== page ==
Getting The Best From Your Roll-Up Banners

Roll-up banner stands have to some degree taken over as the new standard for businesses looking for the best possible value for money when standing expos and marketing events. It’s never been more affordable to put together outstanding popup displays the likes of which are eye-catching, superior in quality and built to last – all without having to invest a small fortune in the process.

However, as is the case with all such pop up stands and banners there’s much to be said for what you do in terms of the banner’s design itself. With limited space to work with and less than a second to grab the attention of your audience, there’s a very careful balancing act that must be pulled off in order to get the most from your banners.

Getting The Best From Your Roll-Up Banners

Here’s a quick look at a few tips for making it happen:

1 – Logos At the Top

First of all, if you’re looking for your brand to be a) recognised or b) remembered, it’s a good idea to have your logo or brand name right at the top of the banner. The human eye naturally reads things from top to bottom simply because it’s the way we were taught to do so from an early age, so be sure to have the most important information right there at the top – your brand’s logo.

2 – Left to Right

In the same vein, try to remember that we’re also more inclined to read from left to right…at least in the West…so it’s a good idea to plan and tailor your flow of information accordingly. Rather than just positioning things where you think they look good, think more about the way the eye tends to scan the banners.

3 – Image Selection

Images can and will play a big role in how much attention your banners grab. However, in order to have any kind of impact you need to ensure your images are relevant, unique and of the highest possible quality. Nothing cliché, nothing random and nothing that loses quality or definition when blown up to such a large size. They say a picture speaks a thousand words – get it right and you could be looking at a thousand words in your favour.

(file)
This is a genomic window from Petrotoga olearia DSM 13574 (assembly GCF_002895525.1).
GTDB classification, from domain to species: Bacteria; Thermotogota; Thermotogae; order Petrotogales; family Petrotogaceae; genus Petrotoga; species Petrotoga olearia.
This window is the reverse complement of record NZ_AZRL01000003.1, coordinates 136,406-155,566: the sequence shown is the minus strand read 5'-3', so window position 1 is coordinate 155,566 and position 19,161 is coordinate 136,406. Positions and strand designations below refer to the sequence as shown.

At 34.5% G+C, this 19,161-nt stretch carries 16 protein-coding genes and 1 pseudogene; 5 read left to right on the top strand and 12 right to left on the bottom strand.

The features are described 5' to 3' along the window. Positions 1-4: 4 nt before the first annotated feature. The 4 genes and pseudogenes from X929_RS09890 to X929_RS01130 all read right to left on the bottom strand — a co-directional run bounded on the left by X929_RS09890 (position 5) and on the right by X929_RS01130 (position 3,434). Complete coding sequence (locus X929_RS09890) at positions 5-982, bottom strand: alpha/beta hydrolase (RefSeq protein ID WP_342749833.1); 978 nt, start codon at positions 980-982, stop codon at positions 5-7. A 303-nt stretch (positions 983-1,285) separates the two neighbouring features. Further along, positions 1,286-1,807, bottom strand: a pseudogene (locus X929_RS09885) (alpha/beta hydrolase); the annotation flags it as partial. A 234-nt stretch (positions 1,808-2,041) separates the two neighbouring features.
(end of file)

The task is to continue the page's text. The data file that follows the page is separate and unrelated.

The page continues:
4 – Colours

You’re unlikely to get very far with a drab all-beige banner and nor do grayscale banners tend to be very eye-catching. So you’re of course going to want to add some colour, but it’s important to choose colours that are in some way relevant to either your brand, your logo or what it is you do. A case in point example being the way in which a neon pink banner wouldn’t be the best choice if advertising a service engraving tombstones…an extreme example, but one that gets the point across.

5 – Hardware Quality

Over and above most other considerations, you should ensure that the hardware you choose – as in the brand you buy from and the banner itself – is of the utmost quality. You can run yourself ragged trying to create an outstanding banner, but if the quality just isn’t there, you’re wasting your time. Choose a leading band and take a look at a few testimonials, just to make sure.

6 – Printing Quality

The same also goes for the quality of the printing as there’s really very little that looks more unprofessional than a faded, skewed and generally unsightly banner that was clearly printed by amateurs. If it’s worth doing, it’s worth doing right.

7 – Double Up

A highly effective tactic when it comes to grabbing the attention of your target audience is to split what you have to say between two or more banners. You grab their eye with the first and make them want to read on, you direct them to the second and then a third or more if necessary. This way, you can create a vibrant, interesting and information-rich display without having to spend a fortune on larger stands and banners.

8 – Contact Information

Last but not least, you should always ensure that one of the clearest elements of your banners’ content is that of your contact information. The job of your banners will not usually be to convert or convince new customers, but to pique their interests just enough to encourage them to find out more. You need to make this as easy as possible for them to do as if they get the slightest inkling that getting in touch might be tricky, chances are they won’t bother – they’ll just walk away and never come back.